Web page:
The effects of repeated mild stress on a transgenic mouse model of Alzheimer's disease

Rattray, Ivan (2010) The effects of repeated mild stress on a transgenic mouse model of Alzheimer's disease. PhD thesis, University of Nottingham.

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Alzheimer's disease (AD), the most common form of dementia, is a devastating age-related neurodegenerative disorder. There is a growing body of evidence suggesting that leading a stressful lifestyle is associated with a heightened risk of developing AD. This is supported by preclinical evidence using transgenic mice over-expressing genetic mutations leading to overt ß-amyloid protein production, a pathological marker of AD; stress in such mice has been capable of exacerbating AD-associated pathologies, including accelerating memory impairments and elevating ß-amyloid levels. In contrast, a recent study from our group demonstrated that a repeated mild stress procedure, novel cage stress, improved a short-term memory deficit and reduced the normal age-related increase in (3-amyloid levels. This thesis aimed to further characterise the beneficial effects of novel cage stress on AD-associated pathology in the TASTPM mouse model (double transgenic hAPP695swe x PS-I. M146V) which exhibits overt, age-related ß-amyloid pathology. First, age-related changes in AD- associated pathology, with or without exposure to novel cage stress, were assessed using a multidisciplinary approach incorporating measures of cognitive performance, in vivo magnetic resonance imaging and post-mortem analysis of ß-amyloid levels. The aim was to detect an age where we observe the most robust effect of stress; this time window was subsequently targeted to investigate a potential underlying mechanism, namely signalling though the glutamate alpha-amino-3-hydroxy-5- methyl-4-isoxazolepropionic receptor (AMPAr). Studies described throughout this thesis, alongside previously published data, indicate novel cage stress appears to improve AD-associated pathology in TASTPM mice, but independently of AMPAr function. It is likely that novel cage stress is insufficiently severe to induce detrimental effects, but, rather, subsequent repeated stimulation and physical activity may improve pathological status. A better understanding of lifestyle risk factors of AD, such as stress, will aid in identifying those at risk of developing the disorder. Moreover, discovering the underlying mechanisms linking stress with AD may open novel therapeutic avenues to treat the disorder.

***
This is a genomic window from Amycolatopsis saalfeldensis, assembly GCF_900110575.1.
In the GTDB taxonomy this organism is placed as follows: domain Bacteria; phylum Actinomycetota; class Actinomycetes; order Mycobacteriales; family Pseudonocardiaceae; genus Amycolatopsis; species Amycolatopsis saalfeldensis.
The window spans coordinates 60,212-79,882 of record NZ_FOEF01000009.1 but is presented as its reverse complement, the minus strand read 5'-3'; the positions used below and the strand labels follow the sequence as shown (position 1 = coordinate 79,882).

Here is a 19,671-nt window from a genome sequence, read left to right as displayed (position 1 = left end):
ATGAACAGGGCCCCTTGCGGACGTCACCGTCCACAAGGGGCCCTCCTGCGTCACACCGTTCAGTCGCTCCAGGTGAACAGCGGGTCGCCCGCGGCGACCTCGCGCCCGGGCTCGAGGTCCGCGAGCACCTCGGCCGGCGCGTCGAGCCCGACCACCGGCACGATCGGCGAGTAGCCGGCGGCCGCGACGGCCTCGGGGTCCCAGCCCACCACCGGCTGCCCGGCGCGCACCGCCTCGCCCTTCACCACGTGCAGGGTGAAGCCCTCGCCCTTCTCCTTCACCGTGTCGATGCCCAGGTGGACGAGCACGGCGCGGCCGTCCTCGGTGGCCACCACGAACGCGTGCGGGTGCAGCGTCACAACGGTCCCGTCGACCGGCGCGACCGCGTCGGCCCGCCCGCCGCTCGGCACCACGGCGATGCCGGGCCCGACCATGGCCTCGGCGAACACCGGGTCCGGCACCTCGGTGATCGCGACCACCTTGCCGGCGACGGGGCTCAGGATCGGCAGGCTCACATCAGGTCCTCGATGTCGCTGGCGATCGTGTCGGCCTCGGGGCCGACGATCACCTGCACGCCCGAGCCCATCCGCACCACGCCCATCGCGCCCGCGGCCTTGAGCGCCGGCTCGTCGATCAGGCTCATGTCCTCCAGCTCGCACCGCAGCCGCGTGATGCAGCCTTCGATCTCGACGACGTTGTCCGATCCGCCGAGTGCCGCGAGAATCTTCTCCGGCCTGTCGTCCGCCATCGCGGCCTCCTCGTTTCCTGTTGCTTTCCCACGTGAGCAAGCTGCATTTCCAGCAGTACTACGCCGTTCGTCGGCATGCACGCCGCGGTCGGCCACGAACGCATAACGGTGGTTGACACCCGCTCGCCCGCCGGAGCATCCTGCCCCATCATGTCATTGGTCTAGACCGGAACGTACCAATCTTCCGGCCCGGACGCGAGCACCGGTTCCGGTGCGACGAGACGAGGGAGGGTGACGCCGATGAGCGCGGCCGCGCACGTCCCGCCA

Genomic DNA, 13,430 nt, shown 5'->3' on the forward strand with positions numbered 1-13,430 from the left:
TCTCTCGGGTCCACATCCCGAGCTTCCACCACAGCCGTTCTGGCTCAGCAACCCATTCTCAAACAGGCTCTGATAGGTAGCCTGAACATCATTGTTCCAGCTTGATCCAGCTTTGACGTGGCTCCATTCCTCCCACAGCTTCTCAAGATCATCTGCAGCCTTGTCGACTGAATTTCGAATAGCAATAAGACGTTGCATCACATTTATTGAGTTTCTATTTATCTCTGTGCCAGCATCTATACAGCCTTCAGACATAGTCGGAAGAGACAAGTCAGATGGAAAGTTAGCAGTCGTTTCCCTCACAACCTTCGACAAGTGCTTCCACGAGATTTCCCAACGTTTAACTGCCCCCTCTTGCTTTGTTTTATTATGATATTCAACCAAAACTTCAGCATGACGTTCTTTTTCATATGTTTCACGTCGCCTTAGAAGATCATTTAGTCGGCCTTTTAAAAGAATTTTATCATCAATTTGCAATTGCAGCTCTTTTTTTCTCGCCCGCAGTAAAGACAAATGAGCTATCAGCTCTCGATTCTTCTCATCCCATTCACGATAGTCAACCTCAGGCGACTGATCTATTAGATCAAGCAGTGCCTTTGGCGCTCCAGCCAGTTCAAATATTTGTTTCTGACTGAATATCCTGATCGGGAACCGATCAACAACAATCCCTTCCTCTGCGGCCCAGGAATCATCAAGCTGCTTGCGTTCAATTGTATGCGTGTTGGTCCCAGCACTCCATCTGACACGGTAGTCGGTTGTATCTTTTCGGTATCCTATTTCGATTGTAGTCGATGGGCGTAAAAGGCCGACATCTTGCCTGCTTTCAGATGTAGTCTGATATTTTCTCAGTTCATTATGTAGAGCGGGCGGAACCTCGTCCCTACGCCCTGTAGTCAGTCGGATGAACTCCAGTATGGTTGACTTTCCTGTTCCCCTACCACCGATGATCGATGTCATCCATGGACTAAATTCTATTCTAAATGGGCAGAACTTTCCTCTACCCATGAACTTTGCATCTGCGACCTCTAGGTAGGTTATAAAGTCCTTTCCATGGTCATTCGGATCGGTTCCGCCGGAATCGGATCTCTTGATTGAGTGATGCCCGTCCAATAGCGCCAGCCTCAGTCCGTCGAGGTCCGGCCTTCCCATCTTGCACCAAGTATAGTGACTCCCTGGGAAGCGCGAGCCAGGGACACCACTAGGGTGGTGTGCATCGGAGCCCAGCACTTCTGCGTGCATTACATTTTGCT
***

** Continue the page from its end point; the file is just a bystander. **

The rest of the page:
Item Type: Thesis (University of Nottingham only) (PhD)
Supervisors: Kendall, D.A.
Lowe, J.S.
Pardon, M.
Subjects: QS-QZ Preclinical sciences (NLM Classification) > QZ Pathology
Faculties/Schools: UK Campuses > Faculty of Medicine and Health Sciences > School of Molecular Medical Sciences
Item ID: 13137
Depositing User: EP, Services
Date Deposited: 06 Mar 2013 14:04
Last Modified: 14 Sep 2016 22:07

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